departments, asserting, among other things, that Nike paid “ on average, double the minimum wage as
defined in countries where its products are produced” and that its workers “ are protected from
physical and sexual abuse.” Enter Marc Kasky, a fifty- nine- year- old San Francisco activist. He thought
Nike’s campaign was misleading the public about working conditions inside its factories, so he sued the
company for false advertising under California’s consumer protection law. In Kasky’s view, the case was
simply a matter of protecting consumers from corporate deceit. In response, Nike argued that the
statements in question were protected by the First Amendment because they were made in news
releases, letters to the editor, and oped essays and because they related to the company’s labor
practices— which are a matter of public concern— and not the products it sold. Two lower courts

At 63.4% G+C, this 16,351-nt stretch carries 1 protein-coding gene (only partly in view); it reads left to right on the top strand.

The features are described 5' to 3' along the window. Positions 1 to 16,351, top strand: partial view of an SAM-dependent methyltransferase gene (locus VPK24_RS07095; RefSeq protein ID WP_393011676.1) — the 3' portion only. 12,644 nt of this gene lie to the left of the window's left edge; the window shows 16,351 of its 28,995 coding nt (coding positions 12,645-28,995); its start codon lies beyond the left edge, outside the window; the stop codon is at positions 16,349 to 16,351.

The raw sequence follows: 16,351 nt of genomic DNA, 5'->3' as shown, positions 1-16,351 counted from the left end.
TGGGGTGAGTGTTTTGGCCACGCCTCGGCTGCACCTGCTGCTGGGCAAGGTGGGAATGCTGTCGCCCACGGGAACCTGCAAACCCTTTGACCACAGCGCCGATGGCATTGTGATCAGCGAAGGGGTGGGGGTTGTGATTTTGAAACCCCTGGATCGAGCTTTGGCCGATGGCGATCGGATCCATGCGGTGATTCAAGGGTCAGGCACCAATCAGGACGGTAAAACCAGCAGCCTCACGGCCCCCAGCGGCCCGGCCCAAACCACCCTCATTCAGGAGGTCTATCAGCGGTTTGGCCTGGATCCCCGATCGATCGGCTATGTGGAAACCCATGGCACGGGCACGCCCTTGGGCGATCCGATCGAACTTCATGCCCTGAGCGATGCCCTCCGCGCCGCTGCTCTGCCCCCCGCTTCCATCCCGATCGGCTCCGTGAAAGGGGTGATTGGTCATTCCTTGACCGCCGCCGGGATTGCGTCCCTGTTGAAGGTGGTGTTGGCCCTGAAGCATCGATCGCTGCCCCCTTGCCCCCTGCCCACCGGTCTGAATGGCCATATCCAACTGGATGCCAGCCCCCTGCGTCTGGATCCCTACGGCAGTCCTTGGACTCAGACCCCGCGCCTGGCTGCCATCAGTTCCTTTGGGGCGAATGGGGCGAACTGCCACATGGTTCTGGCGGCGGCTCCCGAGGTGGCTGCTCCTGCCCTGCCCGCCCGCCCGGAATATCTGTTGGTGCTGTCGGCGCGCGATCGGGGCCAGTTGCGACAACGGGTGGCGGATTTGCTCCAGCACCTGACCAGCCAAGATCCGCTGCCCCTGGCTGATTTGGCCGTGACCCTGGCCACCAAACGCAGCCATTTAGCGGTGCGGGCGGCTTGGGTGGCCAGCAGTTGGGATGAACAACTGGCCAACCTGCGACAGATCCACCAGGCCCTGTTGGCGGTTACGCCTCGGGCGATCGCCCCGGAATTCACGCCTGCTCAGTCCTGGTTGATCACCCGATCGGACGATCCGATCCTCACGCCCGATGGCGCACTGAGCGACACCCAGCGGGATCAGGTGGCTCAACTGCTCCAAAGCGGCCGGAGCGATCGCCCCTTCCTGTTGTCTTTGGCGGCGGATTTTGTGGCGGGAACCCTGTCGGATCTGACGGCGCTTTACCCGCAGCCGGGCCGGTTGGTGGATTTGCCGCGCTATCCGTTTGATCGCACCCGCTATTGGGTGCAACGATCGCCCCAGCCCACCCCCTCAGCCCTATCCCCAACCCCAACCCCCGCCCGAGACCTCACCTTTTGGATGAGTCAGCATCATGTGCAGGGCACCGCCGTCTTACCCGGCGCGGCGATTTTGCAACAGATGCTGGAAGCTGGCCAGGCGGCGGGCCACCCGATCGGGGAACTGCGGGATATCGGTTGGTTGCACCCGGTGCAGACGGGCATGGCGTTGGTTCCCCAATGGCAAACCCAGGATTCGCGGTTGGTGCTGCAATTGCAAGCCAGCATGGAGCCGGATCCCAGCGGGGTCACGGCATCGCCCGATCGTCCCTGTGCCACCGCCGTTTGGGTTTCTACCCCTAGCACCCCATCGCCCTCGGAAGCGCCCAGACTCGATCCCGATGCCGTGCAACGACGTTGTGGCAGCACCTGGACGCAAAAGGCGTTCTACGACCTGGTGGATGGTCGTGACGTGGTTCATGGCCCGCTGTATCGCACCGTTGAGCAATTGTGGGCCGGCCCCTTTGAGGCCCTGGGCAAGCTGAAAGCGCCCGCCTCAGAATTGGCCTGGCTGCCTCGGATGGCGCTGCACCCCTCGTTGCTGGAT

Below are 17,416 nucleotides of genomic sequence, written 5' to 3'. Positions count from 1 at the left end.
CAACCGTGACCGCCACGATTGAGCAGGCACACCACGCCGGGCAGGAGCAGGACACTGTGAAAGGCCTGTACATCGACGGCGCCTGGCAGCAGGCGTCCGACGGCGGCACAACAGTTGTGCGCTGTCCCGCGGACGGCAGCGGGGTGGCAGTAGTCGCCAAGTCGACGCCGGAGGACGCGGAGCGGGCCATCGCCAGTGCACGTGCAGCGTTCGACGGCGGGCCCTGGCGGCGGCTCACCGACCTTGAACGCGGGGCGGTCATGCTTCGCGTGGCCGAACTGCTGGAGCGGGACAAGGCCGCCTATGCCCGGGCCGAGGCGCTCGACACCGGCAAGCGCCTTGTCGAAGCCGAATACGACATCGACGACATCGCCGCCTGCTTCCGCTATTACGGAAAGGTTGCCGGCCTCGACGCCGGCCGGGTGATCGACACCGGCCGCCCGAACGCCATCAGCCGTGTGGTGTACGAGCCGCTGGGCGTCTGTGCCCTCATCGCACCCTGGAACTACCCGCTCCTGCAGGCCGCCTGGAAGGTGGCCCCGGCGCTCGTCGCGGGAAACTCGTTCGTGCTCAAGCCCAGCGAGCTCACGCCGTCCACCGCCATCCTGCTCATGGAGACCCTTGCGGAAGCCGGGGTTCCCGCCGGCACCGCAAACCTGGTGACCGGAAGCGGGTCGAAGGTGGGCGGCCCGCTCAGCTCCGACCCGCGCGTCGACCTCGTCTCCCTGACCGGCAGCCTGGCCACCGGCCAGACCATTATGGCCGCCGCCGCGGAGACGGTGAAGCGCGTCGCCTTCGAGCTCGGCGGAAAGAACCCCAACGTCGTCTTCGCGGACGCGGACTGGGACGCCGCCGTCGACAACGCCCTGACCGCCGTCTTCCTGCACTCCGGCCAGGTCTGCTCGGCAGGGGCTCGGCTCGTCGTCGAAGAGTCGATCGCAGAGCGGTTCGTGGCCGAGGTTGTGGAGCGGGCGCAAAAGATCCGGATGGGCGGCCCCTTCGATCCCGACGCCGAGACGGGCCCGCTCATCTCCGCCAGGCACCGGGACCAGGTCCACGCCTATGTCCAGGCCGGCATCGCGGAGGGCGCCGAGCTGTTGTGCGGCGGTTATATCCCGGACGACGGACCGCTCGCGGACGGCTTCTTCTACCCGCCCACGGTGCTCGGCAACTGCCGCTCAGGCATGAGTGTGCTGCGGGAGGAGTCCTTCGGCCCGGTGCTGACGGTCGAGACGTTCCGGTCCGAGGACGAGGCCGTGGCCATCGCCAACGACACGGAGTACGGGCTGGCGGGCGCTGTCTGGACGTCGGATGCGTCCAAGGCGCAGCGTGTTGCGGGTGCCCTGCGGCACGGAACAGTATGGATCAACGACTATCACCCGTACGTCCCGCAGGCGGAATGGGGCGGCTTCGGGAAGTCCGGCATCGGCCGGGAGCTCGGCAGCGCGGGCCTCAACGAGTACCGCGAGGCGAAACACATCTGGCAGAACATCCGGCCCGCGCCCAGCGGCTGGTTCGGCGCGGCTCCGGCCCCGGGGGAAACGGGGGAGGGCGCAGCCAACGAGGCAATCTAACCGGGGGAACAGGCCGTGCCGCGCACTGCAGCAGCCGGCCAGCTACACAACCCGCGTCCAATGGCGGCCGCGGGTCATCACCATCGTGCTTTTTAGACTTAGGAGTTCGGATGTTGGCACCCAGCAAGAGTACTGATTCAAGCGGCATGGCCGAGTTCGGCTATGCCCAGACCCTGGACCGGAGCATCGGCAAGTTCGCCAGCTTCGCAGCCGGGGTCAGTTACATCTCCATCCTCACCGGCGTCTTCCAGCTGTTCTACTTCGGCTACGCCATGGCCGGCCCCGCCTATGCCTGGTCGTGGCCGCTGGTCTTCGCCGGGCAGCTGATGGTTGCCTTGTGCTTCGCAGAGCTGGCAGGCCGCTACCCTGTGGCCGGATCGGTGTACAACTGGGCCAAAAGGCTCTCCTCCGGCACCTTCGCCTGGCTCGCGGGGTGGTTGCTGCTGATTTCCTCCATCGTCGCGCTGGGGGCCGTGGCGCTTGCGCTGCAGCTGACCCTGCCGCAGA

agreed with Nike, but then the California Supreme Court overturned their verdict, ruling in a 4– 3
decision that the company’s campaign was essentially commercial speech ( which generally receives less
First Amendment protection than political or personal speech) even though Nike was not specifically
talking about shoes. In the court’s view, Nike’s speech was directed at customers and dealt with its
business operations; the form in which the information was released was irrelevant. The judges, how-
ever, didn’t determine whether Nike really did abuse workers or mislead consumers; it left those factual
questions for a trial court to decide. Nike then appealed the case to the U. S. Supreme Court. California
Attorney General Bill Lockyer filed a brief in support of Kasky, which seventeen other states joined. The